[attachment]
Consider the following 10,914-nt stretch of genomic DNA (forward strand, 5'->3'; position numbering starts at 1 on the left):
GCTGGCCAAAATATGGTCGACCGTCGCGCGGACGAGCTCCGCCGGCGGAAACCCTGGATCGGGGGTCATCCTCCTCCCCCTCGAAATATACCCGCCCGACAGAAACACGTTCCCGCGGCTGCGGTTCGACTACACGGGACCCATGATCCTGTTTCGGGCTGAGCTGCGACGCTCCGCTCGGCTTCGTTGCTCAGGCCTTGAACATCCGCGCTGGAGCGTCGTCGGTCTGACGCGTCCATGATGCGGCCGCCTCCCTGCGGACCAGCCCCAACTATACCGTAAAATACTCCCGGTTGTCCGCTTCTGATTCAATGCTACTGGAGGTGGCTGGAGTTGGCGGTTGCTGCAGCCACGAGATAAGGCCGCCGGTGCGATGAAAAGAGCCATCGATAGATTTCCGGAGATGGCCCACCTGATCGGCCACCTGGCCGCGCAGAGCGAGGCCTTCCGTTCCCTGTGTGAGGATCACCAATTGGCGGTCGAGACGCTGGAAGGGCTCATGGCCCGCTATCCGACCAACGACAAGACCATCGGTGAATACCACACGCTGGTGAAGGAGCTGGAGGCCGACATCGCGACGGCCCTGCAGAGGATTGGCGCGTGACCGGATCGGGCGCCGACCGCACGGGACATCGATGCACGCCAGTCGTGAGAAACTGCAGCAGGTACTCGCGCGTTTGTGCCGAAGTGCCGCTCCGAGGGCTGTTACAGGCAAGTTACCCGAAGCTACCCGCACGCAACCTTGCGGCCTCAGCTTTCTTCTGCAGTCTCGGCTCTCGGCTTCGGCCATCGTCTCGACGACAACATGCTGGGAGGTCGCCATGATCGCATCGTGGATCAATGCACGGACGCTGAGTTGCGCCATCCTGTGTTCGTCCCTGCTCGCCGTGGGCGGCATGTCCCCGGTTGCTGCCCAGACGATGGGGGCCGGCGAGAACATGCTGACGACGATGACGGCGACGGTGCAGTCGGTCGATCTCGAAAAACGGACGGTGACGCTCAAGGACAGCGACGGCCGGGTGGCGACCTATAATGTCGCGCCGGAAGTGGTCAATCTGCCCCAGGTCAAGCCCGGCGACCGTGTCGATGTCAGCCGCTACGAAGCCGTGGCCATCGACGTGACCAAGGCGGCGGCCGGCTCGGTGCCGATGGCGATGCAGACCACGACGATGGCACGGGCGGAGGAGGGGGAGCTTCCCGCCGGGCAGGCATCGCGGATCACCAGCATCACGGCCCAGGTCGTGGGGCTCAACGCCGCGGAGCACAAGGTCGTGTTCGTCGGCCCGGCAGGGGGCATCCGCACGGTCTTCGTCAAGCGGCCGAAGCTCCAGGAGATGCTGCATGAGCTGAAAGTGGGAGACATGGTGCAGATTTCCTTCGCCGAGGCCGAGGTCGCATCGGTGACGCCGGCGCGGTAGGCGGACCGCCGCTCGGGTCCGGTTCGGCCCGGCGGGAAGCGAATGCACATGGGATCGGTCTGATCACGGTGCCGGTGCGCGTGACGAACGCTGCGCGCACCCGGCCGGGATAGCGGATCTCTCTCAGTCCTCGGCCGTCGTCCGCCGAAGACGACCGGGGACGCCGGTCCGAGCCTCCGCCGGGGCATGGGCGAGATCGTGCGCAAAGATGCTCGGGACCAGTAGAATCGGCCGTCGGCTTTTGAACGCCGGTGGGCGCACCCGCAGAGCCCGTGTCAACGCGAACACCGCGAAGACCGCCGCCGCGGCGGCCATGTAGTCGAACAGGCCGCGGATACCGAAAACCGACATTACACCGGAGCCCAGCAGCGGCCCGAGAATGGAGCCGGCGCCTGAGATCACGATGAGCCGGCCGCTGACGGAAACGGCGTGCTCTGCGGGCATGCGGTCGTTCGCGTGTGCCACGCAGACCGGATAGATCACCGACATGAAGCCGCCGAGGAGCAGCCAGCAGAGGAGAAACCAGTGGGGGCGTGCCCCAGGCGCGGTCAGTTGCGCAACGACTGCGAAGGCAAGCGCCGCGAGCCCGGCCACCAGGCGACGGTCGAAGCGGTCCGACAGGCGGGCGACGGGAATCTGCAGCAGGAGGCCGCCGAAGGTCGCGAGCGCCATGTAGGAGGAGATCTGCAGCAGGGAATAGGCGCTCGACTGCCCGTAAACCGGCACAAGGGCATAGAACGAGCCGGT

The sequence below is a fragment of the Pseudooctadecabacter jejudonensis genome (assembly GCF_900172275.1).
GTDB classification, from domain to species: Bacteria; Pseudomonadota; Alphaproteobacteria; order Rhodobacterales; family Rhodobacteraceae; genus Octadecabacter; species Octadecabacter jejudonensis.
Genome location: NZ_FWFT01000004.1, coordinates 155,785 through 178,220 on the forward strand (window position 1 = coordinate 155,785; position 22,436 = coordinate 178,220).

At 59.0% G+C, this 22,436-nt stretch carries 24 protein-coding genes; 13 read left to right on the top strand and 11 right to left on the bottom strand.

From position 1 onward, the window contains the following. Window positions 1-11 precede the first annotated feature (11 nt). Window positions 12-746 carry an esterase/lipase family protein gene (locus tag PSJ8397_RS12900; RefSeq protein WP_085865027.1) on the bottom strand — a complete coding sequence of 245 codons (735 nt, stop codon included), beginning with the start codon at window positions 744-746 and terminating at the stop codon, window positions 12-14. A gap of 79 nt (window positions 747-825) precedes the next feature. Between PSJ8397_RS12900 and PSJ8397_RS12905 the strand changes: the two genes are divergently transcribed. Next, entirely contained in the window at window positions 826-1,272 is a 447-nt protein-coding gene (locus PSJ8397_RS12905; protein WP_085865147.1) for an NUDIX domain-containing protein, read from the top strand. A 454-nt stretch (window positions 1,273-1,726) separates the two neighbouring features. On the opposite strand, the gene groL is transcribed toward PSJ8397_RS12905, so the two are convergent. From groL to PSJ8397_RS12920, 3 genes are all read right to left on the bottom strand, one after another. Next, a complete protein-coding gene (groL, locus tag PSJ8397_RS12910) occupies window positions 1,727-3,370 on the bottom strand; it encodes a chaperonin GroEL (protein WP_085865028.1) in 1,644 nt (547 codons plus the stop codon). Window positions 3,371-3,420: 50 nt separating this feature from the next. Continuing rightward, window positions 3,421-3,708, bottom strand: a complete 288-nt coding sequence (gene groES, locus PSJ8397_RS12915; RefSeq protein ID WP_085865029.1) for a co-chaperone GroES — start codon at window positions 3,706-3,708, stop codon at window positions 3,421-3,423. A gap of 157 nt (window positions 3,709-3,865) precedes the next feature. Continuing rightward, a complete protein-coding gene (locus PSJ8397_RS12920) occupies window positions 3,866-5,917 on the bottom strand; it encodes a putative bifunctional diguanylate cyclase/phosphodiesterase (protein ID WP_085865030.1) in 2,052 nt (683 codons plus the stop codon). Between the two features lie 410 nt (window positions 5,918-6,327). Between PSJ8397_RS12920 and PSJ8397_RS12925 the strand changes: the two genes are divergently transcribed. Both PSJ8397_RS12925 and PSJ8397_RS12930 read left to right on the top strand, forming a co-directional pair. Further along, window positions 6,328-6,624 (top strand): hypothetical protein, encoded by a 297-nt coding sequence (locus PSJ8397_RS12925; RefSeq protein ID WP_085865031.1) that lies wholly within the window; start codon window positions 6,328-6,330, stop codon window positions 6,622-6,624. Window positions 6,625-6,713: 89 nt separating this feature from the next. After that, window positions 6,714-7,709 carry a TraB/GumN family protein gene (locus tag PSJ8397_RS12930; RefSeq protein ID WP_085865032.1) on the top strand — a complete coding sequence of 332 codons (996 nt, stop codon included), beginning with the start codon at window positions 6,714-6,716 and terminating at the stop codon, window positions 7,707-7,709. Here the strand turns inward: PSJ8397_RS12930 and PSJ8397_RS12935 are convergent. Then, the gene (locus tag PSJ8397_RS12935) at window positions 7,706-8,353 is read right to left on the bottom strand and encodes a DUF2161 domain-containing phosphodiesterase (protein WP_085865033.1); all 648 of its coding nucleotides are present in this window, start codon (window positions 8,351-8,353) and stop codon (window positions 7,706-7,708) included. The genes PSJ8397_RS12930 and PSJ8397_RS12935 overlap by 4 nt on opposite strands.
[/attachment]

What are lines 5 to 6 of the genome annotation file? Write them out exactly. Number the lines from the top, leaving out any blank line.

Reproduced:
Genome location: NZ_FWFT01000004.1, coordinates 155,785 through 178,220 on the forward strand (window position 1 = coordinate 155,785; position 22,436 = coordinate 178,220).

At 59.0% G+C, this 22,436-nt stretch carries 24 protein-coding genes; 13 read left to right on the top strand and 11 right to left on the bottom strand.